Published On: Tue, Jul 15th, 2014

Netanyahu Government Withholding $249 Million Pay to Aerospace Industries


Israel’s Defense Ministry has been delaying payments on its debt to defense companies.

IAI CEO Yossi Weiss

Israeli Aerospace Industries, whose subsidiary Elta was congratulated by so many in and out of Israel’s government for its work on the radar at the heart of the anti-rocket Iron Dome system, has announced that it hasn’t been paid for its highly praised work.

The checks from Israel’s Defense Ministry have stopped coming last April, according to a company statement IAI sent the Securities Authority and the Tel Aviv Stock Exchange (TASE), and the debt has now reached $249 million.

IAI CEO Yossi Weiss, who issued the statement, said that “starting in April, 2014, against the background of cuts in the defense budget, the Defense Ministry has been delaying payments on its debt to defense companies in general, including IAI.”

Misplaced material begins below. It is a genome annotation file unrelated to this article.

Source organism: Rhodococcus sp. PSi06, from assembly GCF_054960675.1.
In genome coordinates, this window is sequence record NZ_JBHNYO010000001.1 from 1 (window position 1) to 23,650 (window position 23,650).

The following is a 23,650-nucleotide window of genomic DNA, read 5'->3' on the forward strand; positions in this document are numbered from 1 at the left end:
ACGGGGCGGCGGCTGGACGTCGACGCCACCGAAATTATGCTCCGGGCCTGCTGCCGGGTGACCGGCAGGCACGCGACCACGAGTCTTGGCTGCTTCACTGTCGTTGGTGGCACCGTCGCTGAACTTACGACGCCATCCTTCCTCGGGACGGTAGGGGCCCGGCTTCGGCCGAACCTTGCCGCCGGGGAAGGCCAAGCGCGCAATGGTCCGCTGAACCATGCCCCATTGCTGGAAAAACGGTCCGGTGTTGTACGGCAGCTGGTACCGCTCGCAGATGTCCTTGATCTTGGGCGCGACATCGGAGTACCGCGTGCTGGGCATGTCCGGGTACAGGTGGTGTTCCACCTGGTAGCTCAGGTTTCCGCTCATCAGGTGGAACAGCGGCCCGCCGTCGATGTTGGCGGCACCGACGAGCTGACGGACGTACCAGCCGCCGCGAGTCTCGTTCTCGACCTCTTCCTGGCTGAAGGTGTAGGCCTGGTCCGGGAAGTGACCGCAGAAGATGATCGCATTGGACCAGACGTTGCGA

According to Weiss, IAI never consented to these delays, and as a result has been forced to delay payment of a variety of fees to Defense. But he did not consider any risk in eventually collecting the amounts Elta is owed.

Weiss estimated IAI’s cash flow as down to $1.35 billion, compared with $1.7 billion in the first quarter of 2014. The drop represents a combination of lack of government payment and IAI’s payments of bonds totalling $150 million.

According to Globes, despite IAI sales totaling close to $1 billion in the first quarter of 2014, the company’s net profit reached only some $9 million, compared with $19 million in the first quarter of 2013.

The Defense Ministry has issued a response, saying it reached a debt layout agreement with IAI, to manage the budget cuts.

Meanwhile, IAI reported this week a new deal to provide electronic systems to a foreign military to the tune of $1.2 billion. According to the company negotiations have reached an advanced stage, and should it succeed, the contract for the supply of these systems will be spread over 5 years.

Recently there have been reports of IAI bidding for a $1.4 billion deal to provide transport and refueling aircraft to the South Korean Air Force. IAI is competing against giants Airbus and Boeing. The South Korean Defense Ministry is expected to decide on the bids by the end of 2014.

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